This, the only city of the Yukon Territories, has a population was 33,897 people per the 20111 census. A pleasant place to visit as it provides all the services of any town or city. Many attractions and good food establishments are here for the visitor to enjoy.

Parking at the Visitor Center downtown it was off to a recommended spot for lunch, Klondike Rib and Salmon BBQ. Such a fun atmosphere to enjoy as was the wonderful meal. I will definitely go back there for another meal to try out a different menu item, mine was fantastic and very filling.

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Heading back to the Visitor Center to gather some information on the area it was time to visit a real Sternwheeler, the S.S. Klondike that sailed the Yukon River between Whitehorse and Dawson City.

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The S.S. Klondike National Historic Site is an old stern-wheeler that once plied the Yukon River carrying passengers, mail and supplies to Dawson City. With only a four and half month shipping season the boats were hauled out of the water on skids in the Whitehorse Ship Yards for the winter months of a frozen Yukon River. This interesting attraction lets you board the ship and on a self guided tour to explore the many areas of its interior at your pace.

Built in 1929 this boat was the largest on the Yukon. Sternwheelers were less vulnerable to paddle damage than the side-wheelers. Built in 1929 an accident sunk her in 1936. Refitted that winter the Klondike went from an ore hauler to carrying passengers and cargo. She carried 300 tons (270 tonnes) of cargo with a draft of only 40 inches (1 meter) and 32 – 1st class passengers.

The lower deck just above water line was for the crews quarters, the cargo, engine room, boilers and with bunks lashed to the sanctions at the aft sleeping accommodations for 2nd class passengers. The next deck held the 1st class cabins, Dining Room for the passengers and a separate one for the crew, Kitchen, Observation Lounge at the front of the ship and the Sun Deck at the stern. Above that was the Boat Deck housing the Officers Cabins. Finally at the very top was the Wheelhouse or “Monkey Island”. Situated well forward and high it gave an unobstructed view for the Master and Pilot to navigate the ship though the dangerous waters.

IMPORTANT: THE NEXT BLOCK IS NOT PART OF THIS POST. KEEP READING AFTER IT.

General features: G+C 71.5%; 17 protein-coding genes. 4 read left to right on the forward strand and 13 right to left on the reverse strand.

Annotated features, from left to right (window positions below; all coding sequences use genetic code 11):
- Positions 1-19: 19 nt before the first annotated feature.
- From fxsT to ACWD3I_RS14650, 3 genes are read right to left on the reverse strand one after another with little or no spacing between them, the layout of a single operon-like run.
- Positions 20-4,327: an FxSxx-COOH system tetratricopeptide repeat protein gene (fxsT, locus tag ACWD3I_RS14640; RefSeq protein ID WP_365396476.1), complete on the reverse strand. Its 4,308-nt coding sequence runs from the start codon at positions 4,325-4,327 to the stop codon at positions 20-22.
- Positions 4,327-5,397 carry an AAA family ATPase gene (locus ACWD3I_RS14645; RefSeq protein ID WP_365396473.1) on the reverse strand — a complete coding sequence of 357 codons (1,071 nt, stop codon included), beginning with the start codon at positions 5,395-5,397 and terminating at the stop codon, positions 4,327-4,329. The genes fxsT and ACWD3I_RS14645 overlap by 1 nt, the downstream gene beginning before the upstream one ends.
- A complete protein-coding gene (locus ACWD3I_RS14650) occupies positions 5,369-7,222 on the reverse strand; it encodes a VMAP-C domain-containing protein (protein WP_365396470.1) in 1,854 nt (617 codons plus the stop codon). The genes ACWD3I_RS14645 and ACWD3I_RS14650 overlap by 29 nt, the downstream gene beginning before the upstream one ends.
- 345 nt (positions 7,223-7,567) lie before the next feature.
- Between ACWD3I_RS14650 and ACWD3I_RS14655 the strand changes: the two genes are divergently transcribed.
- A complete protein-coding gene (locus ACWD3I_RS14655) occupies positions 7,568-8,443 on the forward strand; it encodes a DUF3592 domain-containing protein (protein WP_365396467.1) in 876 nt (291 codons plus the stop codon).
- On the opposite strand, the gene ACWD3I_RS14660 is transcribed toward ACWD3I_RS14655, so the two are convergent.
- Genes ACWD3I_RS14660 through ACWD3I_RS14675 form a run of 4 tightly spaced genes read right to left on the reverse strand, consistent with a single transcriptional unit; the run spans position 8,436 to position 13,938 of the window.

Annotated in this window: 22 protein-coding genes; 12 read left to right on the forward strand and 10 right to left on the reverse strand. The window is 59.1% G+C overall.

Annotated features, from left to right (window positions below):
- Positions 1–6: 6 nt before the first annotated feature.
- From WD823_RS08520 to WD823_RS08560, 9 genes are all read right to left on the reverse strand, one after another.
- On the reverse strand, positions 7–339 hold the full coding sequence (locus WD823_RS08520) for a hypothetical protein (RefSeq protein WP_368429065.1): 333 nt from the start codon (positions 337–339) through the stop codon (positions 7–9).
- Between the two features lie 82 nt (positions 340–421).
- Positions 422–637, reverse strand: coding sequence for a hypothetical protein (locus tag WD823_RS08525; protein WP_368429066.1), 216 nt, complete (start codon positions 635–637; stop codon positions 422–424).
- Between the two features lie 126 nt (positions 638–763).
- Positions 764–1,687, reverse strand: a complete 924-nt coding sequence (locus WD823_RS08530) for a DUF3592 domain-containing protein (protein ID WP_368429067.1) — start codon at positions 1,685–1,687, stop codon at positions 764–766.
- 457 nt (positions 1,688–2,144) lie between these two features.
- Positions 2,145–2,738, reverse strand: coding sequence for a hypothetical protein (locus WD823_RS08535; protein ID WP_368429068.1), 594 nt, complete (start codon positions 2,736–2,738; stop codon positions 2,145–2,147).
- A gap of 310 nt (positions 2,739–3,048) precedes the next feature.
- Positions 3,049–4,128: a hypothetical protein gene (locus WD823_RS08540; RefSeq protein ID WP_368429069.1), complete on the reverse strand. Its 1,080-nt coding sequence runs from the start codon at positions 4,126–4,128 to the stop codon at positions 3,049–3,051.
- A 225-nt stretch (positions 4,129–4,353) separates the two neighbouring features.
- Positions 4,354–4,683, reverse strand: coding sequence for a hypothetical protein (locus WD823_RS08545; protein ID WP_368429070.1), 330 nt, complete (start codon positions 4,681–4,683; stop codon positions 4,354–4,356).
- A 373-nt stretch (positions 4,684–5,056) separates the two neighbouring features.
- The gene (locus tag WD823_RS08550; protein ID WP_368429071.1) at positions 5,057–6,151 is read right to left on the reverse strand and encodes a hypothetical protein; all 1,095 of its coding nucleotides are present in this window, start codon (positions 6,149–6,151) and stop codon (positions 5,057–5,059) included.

Next up it was a drive to the outskirts of town to visit Miles Canyon. The canyon is a cross section of volcanic rocks where the Yukon River cuts through a succession of flows south of  Whitehorse. The White Horse Rapids in Miles Canyon provided a significant challenge to the prospectors heading to theDawson City and the gold rush providing the upstream terminus of the Paddle wheelers. The rapids are now tamed by dams along the river.

Finally it was off the Yukon Beringia Interpretive Center that explains the Yukon’s history during the Ice Age. Being largely ice-free during this timea local cave provided the oldest evidence of human habitation in North America has been found.

Getting a late start the following attractions were missed but sound fun and interesting making for another visit an enjoyable adventure.

The MacBride Museum houses artifacts and stories of the events and people who settled and built the Yukon.

Waterfront Walkway provides a walking path along the Yukon River connecting several parks along its path.

Yukon transportation Museum is home to the world’s largest weathervane, an old DC-3 and provides exhibits on the transportation used in the far north.

Old Log Church Museum is one of the oldest buildings in the city completed in 1900 and hides stories of the older pioneers of the region.